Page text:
Growing importance of TIEA
To deal with growing focus on exchange of information and overcome an organic difficulty like India faced with Switzerland, Governments have come to realise the importance of TIEA's.
TIEAs are bilateral agreements intended for use where a Double Taxation Avoidance Agreement (DTAAs) is considered inadequate for exchange of information. TIEAs though narrower in scope than DTAAs, are comprehensive on the subject and lay down detailed guidance.
The 2002 OECD Model Agreement on Exchange of Information on Tax Matters serves as base document for negotiation between countries. In 2009, the model agreement was endorsed by most key jurisdictions including by nations who have traditionally sought waiver under banking secrecy and client confidentiality norms.
For the record, the UN has incorporated the Model in its Model Tax Convention; this bears relevance for Indian tax treaties as majority of Indian DTAAs are modelled on UN model.
Cautious approach is recommended
Most governments on the pretext of 'de facto banking secrecy' do not permit access to information from their financial institutions and banks. Such hurdles could limit ability to implement these standards.
The Swiss bank and US IRS settlement in wake of the economic crisis resulted in inking of TEIA for disclosure of American taxpayers' details to establish tax evasion.
The skeptic in me anticipated in May 8 column that a sudden drive for information sharing could lead to an environment of 'over regulation' and may hurt credibility of information exchange process besides harming the institution of private banking.
Calibrated roll out of TIEA will facilitate banks to implement rigorous KYC standards an area where the banking industry has made material progress.
My apprehension was not exaggerated as recently the US IRS abandoned legal push to force Swiss bank UBS to disclose taxpayers details. The move came on the back of US dropping criminal charges last month against the bank after the 18-month probation for selling offshore tax services.
Presumably, disclosures made in 2009 by Swiss government and banks would have helped the US IRS arrive at a comprise solution. The US IRS' move is caution for other governments to avoid an environment of 'over regulation'.
The Swiss-US saga is far from over given decisions of Swiss Courts in past 2 months. A federal administrative Court ruled that Swiss authorities may not disclose the bank account details of people resorting to tax evasion.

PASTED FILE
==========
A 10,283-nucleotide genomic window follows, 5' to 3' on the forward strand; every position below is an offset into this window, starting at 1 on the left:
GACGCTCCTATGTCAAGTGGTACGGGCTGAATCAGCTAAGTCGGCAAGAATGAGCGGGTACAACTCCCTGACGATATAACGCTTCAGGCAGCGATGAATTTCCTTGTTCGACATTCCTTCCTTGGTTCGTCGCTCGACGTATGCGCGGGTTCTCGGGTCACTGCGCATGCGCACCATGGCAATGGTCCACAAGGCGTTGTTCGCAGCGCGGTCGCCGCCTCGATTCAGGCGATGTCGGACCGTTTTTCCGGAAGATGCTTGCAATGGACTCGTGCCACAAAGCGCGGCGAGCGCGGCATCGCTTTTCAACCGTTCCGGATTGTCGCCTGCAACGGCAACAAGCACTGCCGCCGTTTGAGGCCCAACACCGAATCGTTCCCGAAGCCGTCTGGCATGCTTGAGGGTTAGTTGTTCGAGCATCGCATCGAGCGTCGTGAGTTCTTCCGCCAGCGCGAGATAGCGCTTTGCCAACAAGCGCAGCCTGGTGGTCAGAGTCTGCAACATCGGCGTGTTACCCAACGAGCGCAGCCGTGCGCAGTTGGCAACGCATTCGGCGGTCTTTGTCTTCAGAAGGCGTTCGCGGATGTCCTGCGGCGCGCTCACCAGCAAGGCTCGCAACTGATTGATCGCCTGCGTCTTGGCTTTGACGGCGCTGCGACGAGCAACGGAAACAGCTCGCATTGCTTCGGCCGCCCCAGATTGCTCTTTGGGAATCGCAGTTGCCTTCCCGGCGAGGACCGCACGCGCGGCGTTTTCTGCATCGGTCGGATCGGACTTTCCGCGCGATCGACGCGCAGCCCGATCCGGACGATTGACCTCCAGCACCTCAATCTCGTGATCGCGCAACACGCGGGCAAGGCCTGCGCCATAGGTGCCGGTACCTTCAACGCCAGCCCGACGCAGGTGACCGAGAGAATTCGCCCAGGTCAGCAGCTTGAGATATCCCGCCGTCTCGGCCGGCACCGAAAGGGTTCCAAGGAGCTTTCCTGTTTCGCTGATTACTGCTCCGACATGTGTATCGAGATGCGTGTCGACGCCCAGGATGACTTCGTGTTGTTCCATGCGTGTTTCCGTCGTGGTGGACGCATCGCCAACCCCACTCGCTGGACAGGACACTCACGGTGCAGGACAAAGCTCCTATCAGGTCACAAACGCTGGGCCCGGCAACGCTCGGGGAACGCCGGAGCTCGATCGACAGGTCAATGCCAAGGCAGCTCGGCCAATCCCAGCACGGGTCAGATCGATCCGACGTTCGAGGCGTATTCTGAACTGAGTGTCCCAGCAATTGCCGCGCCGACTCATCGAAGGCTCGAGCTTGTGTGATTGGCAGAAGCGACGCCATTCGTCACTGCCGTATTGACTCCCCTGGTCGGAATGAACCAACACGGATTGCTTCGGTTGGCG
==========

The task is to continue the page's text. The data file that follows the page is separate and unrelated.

The Ruling followed another Court holding that Switzerland's financial regulator violated Swiss law when it turned over data regarding Swiss banking clients in 2009. These developments have placed the information exchange treaties between the two nations in jeopardy.
It is unlikely that the Swiss Government wants confrontation with the US and hence a remedy could be an emergency decree (by the Swiss Govt) to enforce the information exchange treaty, which would be beyond the scope of Swiss court's administrative ruling.
However, this all remains to be negotiated, else, it may lead to an international dispute.
India rushes with spate of regulations
With the global movement to combat the might of 'parallel' economy, India has not lagged behind. The legislative amendments to the Indian Income-tax law ( in 2009) empowering the Government to sign agreements with non-sovereign states and rush to sign TEIA are indicative of the government's endeavours.
Recent statistics reveal that the Government is negotiating limited tax treaties with 11 non-sovereign states and TIEAs with 20 prioritised countries. Needless to mention, hurdles to implement such agreements are yet to be witnessed as the international tax fraternity attention is focused on Swiss- US impasse.
Besides, the impending tax reforms (the Direct Taxes code) would institute additional checks in the domestic legislation to combat tax evasion. The regulations are taking shape in the form of General anti-avoidance rules, Controlled foreign corporation regime, limited treaty override provisions and arms length pricing of transactions with specified jurisdictions.
To conclude, it is not easy to paint a clear picture on evolving landscape as Indian policy makers will have to keep watch on international developments.
I would think that institutionalising robust standards for transparency as means of reliable governance in tax matter alone would require attitudinal shift from countries by forging partnerships since individual attempts would raise stress levels between nations.
Whilst the international framework such as OECD Forum on Transparency & Exchange of information, Financial Action Task Force (FATF)] could provide impetus, sustaining it would require behavioural alignment by countries including India.
Taking a cue from the recent developments between US and Switzerland, it is important for India to realise that regulations require judicious balance between sustenance of economic cross border activities and need for 'just' adequate regulations. An over-drive to 'regulate' could indeed do more harm than accomplish the desired objectives.
The author is a Partner with BMR Legal and was assisted by Sumit Singhania. Views are entirely personal.